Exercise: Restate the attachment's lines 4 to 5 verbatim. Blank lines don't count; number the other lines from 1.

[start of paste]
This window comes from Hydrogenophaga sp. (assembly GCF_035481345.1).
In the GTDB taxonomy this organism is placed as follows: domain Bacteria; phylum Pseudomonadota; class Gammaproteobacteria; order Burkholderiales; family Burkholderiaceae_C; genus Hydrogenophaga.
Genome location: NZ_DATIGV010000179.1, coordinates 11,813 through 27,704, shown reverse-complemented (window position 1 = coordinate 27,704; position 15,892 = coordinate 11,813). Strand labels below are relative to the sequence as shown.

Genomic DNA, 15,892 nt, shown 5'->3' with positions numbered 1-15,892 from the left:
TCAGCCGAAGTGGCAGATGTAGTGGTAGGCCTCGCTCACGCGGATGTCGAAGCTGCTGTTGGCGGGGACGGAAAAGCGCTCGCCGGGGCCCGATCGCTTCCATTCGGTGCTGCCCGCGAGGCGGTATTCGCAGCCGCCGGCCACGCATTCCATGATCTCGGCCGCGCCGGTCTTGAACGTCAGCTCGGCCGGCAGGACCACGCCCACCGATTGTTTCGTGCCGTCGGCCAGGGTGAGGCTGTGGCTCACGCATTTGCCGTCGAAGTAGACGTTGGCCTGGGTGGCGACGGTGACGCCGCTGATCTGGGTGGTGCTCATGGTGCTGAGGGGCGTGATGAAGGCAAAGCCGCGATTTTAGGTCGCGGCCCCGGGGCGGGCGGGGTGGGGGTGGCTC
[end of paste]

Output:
Genomic DNA, 15,892 nt, shown 5'->3' with positions numbered 1-15,892 from the left:
TCAGCCGAAGTGGCAGATGTAGTGGTAGGCCTCGCTCACGCGGATGTCGAAGCTGCTGTTGGCGGGGACGGAAAAGCGCTCGCCGGGGCCCGATCGCTTCCATTCGGTGCTGCCCGCGAGGCGGTATTCGCAGCCGCCGGCCACGCATTCCATGATCTCGGCCGCGCCGGTCTTGAACGTCAGCTCGGCCGGCAGGACCACGCCCACCGATTGTTTCGTGCCGTCGGCCAGGGTGAGGCTGTGGCTCACGCATTTGCCGTCGAAGTAGACGTTGGCCTGGGTGGCGACGGTGACGCCGCTGATCTGGGTGGTGCTCATGGTGCTGAGGGGCGTGATGAAGGCAAAGCCGCGATTTTAGGTCGCGGCCCCGGGGCGGGCGGGGTGGGGGTGGCTC